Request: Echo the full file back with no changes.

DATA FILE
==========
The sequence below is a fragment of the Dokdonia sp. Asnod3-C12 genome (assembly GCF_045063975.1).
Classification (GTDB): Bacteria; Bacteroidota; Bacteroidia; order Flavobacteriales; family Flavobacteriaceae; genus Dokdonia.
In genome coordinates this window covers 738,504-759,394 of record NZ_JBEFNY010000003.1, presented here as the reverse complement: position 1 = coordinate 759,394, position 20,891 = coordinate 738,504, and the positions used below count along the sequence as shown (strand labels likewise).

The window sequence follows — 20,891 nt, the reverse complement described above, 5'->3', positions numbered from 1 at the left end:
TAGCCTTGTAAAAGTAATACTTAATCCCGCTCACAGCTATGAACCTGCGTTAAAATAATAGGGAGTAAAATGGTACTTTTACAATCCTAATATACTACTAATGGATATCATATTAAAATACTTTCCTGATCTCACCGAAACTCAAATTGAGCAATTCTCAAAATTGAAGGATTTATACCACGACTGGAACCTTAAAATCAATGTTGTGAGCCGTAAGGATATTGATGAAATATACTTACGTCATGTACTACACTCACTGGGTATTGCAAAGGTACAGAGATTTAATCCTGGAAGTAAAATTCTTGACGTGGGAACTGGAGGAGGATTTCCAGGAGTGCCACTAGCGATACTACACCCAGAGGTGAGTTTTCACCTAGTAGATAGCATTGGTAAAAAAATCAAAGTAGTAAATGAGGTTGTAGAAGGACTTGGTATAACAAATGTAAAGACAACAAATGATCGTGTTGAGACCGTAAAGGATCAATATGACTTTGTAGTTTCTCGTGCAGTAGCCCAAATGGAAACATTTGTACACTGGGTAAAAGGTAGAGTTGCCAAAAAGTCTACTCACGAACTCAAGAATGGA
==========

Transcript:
The sequence below is a fragment of the Dokdonia sp. Asnod3-C12 genome (assembly GCF_045063975.1).
Classification (GTDB): Bacteria; Bacteroidota; Bacteroidia; order Flavobacteriales; family Flavobacteriaceae; genus Dokdonia.
In genome coordinates this window covers 738,504-759,394 of record NZ_JBEFNY010000003.1, presented here as the reverse complement: position 1 = coordinate 759,394, position 20,891 = coordinate 738,504, and the positions used below count along the sequence as shown (strand labels likewise).

The window sequence follows — 20,891 nt, the reverse complement described above, 5'->3', positions numbered from 1 at the left end:
TAGCCTTGTAAAAGTAATACTTAATCCCGCTCACAGCTATGAACCTGCGTTAAAATAATAGGGAGTAAAATGGTACTTTTACAATCCTAATATACTACTAATGGATATCATATTAAAATACTTTCCTGATCTCACCGAAACTCAAATTGAGCAATTCTCAAAATTGAAGGATTTATACCACGACTGGAACCTTAAAATCAATGTTGTGAGCCGTAAGGATATTGATGAAATATACTTACGTCATGTACTACACTCACTGGGTATTGCAAAGGTACAGAGATTTAATCCTGGAAGTAAAATTCTTGACGTGGGAACTGGAGGAGGATTTCCAGGAGTGCCACTAGCGATACTACACCCAGAGGTGAGTTTTCACCTAGTAGATAGCATTGGTAAAAAAATCAAAGTAGTAAATGAGGTTGTAGAAGGACTTGGTATAACAAATGTAAAGACAACAAATGATCGTGTTGAGACCGTAAAGGATCAATATGACTTTGTAGTTTCTCGTGCAGTAGCCCAAATGGAAACATTTGTACACTGGGTAAAAGGTAGAGTTGCCAAAAAGTCTACTCACGAACTCAAGAATGGA